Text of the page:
The Great Sunflower Project

Help determine the health of urban bees with a citizen science experiment called the Great Sunflower Project. It’s simple and free. Just register at the Great Sunflower Project website and you’ll be sent a package of wild annual sunflower seeds ( Helianthus annuus). Twice a month you’ll get an email to remind you to time how long it takes for five bees to visit your sunflowers. Sounds like it has drinking game potential, though...

Continue reading…

Homegrown Revolution at the Alt-Car Expo

...definitely what Socrates would call, “the considered life”–it demands your full attention. But there are ways to minimize the danger and maximize the fun. Two good sources: the League of American Cyclists Road 1 class and Robert Hurst’s excellent book, The Art of Urban Cycling Lessons from the Street. Route choice, i.e. going out of the way if you have to to choose mellow streets, will also greatly reduce the hassle of dea...

Continue reading…

How Much Can You Carry on a Bicycle?

...t and transport home just as many items as we used to in the car. Longtail bikes handle just like regular bikes. Their long wheel base, in fact, makes them more stable. And I’m always surprised at how easy it is to climb hills even with heavy groceries. One need not be car-free to enjoy a cargo bike. For many years Kelly and I shared a car. The Xtracycle was a big part of making that car-light arrangement work. When people ask if urban home...

Continue reading…

In Praise of Disorder

Loose chickens in Houston A neighborhood whose demographics fall somewhere between the extremes of the crack den and the country club presents just the right level of civic inattention to allow the urban homesteader to get away with many of the illegal projects profiled in this blog: greywater, backyard poultry, and front yard vegetable gardening, to mention just a few. Ideally you have a balance between order and disorder–neither gunfir...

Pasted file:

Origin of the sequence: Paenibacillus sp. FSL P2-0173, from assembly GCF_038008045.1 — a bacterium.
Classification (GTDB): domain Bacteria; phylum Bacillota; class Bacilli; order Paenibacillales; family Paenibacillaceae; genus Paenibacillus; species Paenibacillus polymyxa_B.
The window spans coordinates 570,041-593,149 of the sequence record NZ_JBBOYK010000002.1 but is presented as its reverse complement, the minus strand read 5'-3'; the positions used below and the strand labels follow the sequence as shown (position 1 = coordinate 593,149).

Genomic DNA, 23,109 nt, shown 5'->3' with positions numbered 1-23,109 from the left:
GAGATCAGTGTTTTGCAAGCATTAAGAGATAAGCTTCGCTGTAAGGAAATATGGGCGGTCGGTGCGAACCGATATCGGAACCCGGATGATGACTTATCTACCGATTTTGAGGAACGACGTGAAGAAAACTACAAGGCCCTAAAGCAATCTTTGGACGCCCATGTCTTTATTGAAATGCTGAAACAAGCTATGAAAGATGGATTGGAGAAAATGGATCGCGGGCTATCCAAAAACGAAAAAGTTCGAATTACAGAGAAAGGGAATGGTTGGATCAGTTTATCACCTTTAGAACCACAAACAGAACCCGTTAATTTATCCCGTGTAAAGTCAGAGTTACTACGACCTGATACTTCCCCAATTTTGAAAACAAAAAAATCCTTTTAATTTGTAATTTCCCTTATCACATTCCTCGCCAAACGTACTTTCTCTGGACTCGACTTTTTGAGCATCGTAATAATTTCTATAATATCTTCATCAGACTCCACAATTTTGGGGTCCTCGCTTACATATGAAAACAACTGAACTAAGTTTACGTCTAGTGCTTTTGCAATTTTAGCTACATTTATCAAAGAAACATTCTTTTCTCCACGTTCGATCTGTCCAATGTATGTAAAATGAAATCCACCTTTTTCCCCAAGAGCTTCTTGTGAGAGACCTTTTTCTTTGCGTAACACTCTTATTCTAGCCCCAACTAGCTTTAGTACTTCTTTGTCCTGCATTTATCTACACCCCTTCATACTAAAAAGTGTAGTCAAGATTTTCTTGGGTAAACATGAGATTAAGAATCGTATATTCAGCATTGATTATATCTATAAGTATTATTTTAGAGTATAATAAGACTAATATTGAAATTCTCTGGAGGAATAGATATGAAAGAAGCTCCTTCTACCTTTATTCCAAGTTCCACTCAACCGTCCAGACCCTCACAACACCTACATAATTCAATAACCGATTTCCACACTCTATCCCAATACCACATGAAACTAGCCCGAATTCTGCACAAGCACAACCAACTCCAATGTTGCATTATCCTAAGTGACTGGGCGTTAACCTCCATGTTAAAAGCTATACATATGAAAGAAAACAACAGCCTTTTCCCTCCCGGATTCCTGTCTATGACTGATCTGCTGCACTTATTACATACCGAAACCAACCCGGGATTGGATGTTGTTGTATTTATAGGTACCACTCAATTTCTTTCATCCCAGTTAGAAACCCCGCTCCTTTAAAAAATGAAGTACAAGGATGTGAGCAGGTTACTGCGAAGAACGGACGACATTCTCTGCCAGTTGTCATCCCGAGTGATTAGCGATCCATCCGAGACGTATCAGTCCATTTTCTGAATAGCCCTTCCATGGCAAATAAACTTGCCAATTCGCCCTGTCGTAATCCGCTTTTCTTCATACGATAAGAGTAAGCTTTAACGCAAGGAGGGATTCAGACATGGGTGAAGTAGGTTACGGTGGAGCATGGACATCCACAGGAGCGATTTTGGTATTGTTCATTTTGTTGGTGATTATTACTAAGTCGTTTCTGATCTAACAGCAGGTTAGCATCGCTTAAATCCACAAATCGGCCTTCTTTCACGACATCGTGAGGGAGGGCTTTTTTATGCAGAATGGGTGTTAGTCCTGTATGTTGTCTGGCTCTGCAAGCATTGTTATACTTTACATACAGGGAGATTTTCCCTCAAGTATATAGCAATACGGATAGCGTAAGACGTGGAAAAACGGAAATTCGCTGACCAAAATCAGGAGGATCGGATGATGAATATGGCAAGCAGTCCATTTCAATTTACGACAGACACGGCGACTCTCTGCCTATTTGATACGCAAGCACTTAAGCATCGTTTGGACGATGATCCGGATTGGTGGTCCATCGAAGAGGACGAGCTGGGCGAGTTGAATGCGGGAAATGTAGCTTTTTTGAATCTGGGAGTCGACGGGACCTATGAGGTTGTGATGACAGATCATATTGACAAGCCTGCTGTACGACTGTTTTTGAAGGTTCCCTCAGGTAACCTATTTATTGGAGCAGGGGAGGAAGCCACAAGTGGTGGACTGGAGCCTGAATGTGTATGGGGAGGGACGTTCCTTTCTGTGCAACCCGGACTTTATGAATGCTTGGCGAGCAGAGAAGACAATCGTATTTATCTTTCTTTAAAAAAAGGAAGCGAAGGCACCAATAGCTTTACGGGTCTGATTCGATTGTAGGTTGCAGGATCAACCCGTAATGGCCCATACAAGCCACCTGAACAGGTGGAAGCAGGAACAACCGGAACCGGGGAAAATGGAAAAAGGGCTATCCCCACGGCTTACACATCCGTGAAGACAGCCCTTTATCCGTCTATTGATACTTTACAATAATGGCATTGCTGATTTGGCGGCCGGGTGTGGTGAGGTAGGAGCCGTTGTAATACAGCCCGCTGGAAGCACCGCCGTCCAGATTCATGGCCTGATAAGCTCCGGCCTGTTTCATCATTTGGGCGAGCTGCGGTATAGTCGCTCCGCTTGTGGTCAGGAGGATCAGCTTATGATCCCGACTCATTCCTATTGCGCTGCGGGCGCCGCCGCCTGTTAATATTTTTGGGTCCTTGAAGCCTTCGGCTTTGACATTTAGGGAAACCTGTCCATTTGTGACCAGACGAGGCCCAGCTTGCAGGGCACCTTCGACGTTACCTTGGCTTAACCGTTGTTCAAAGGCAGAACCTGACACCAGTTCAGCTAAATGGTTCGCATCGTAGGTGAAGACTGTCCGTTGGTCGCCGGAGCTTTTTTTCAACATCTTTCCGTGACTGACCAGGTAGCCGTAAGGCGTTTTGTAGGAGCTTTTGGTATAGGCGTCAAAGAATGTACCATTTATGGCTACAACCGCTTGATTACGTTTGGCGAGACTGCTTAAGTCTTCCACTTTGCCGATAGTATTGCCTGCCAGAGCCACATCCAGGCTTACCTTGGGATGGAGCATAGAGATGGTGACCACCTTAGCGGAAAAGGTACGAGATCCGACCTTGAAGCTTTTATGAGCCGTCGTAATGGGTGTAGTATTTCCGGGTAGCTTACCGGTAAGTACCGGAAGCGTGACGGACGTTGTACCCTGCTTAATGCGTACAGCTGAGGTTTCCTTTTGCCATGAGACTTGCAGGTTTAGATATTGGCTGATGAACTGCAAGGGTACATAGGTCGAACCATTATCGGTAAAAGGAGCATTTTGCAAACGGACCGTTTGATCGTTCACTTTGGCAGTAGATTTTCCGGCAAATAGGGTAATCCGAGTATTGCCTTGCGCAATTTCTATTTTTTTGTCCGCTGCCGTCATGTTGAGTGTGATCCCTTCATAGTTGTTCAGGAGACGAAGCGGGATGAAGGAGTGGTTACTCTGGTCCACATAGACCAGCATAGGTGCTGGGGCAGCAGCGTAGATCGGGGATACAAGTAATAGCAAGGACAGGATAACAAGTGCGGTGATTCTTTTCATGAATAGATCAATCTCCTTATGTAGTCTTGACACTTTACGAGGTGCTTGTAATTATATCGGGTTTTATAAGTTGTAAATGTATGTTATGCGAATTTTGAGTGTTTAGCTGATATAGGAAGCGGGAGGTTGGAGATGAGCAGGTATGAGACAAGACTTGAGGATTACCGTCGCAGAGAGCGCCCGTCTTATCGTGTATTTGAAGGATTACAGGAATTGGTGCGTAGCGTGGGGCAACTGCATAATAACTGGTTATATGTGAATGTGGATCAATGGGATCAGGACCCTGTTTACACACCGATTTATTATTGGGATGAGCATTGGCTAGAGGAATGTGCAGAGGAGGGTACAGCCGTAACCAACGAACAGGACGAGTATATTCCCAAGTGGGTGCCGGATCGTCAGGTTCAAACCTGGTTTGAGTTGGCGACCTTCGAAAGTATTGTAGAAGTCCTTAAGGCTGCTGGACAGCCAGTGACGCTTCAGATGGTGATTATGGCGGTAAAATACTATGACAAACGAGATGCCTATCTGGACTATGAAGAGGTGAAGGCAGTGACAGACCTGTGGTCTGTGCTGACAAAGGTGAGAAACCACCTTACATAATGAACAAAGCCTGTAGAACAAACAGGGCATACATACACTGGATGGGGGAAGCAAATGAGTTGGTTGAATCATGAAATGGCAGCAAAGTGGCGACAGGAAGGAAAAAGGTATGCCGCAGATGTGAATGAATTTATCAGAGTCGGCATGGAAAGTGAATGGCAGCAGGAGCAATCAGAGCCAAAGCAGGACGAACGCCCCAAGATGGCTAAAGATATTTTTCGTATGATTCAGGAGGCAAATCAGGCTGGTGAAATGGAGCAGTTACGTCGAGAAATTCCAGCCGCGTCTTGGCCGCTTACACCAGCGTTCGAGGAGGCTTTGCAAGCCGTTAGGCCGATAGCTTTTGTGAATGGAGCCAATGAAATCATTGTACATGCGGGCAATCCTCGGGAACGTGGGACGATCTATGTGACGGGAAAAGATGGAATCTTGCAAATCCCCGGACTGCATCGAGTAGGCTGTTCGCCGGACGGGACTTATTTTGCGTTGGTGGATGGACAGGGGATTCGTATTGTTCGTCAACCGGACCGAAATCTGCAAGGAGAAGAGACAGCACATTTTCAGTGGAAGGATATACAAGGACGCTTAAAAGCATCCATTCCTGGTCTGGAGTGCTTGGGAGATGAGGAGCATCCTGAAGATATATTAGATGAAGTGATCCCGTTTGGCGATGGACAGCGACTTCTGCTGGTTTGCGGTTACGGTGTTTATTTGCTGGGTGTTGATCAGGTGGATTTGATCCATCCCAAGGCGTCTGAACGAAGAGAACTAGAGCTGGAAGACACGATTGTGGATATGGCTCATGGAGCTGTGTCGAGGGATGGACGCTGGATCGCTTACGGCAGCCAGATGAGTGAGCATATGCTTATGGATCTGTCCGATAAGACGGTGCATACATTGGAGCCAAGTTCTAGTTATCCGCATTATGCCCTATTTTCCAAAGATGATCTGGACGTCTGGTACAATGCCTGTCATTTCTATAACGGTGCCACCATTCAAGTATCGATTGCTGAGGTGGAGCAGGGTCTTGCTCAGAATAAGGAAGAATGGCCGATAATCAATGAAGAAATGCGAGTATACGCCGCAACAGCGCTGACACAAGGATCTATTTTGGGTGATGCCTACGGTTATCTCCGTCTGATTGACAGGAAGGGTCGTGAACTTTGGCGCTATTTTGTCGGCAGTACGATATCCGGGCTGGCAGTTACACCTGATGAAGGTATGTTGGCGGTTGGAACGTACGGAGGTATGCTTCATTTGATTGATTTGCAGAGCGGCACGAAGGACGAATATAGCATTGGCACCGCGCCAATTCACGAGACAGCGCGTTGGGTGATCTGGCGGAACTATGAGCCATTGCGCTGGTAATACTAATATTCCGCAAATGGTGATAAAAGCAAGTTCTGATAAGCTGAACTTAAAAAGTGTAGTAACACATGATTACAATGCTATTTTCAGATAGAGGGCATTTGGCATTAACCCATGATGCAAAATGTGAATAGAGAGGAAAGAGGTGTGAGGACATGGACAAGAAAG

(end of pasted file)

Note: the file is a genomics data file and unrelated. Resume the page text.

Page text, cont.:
Continue reading…

Something for Nothing – Wild Mustard Greens

Sometimes there is such a thing as a free lunch, which was the case for us yesterday after discovering a large stand of white mustard (Sinapis alba) growing at the end of a nearby dead end street. Mustard grows all over the neighborhood, but rarely in a place out of dog pee range like this little patch. Classified by the USDA as a noxious weed, the leaves have a pleasant and pungent flavor and can be eaten raw or cooked. From the Plants for a F...

Continue reading…

Mulberries

The Mulberry trees (Morus nigra) along Houston’s Buffalo Bayou are producing their delicious fruit. The picture above is an immature berry–this particular tree produces a dark purple berry when ready to eat. Some sources on the internets, as well as Delena Tull’s excellent book Edible and Useful Plants of Texas and the Southwest warn against consuming the unripe fruit, claiming that doing so produces an unpleasant, mildly psyc...

Continue reading…

A Bicyclist’s Bill of Rights Part II

...ificant road space. 3) Cyclists have the right to the full support of educated law enforcement. 4) Cyclists have the right to the full support of our judicial system and the right to expect that those who endanger, injure or kill cyclists be dealt with to the full extent of the law. 5) Cyclists have the right to routine accommodations in all roadway projects and improvements. 6) Cyclists have the right to urban and roadway planning, development a...

Continue reading…

Tell the Bees

Anderson removing a hive from a fence. Photo from the Backwards Beekeepers. Urban beekeeper Kirk Anderson has a vision: bees, kept without the use of chemicals, in backyards all over Los Angeles. Homegrown Evolution was lucky to be able to attend a beekeeping class taught by the very knowledgeable and entertaining Anderson, who has a theory: “There has been a lot of news stories about the bees dying. They became infested with a parasitic...

Continue reading…

City Farm Chicago

...stand and provides opportunities for economically under-developed neighborhoods. City Farm is a mobile endeavor. The basic idea is to take advantage of some vacant land and, when the inevitable development comes, pull up everything and move on. Assuming that urban land is contaminated, the City Farm folks simply piled up about three feet of compost, soil and mulch right on top of the broken concrete and asphalt of its current location. All that s...

Continue reading…

On Living in Los Angeles Without a Car: A Debate

...re. I know it’s possible–we’ve been doing it. But it’s not pleasant. Have you ever heard the term “pole shade”? It’s the thin sliver of shadow thrown down by the pole of a street light. People waiting for buses in LA huddle in the pole shadows, trying to shelter from the insanely intense LA sun. There are very few bus shelters here. Bus stops are ill-marked afterthoughts in an already unlovely urban lands...

Continue reading…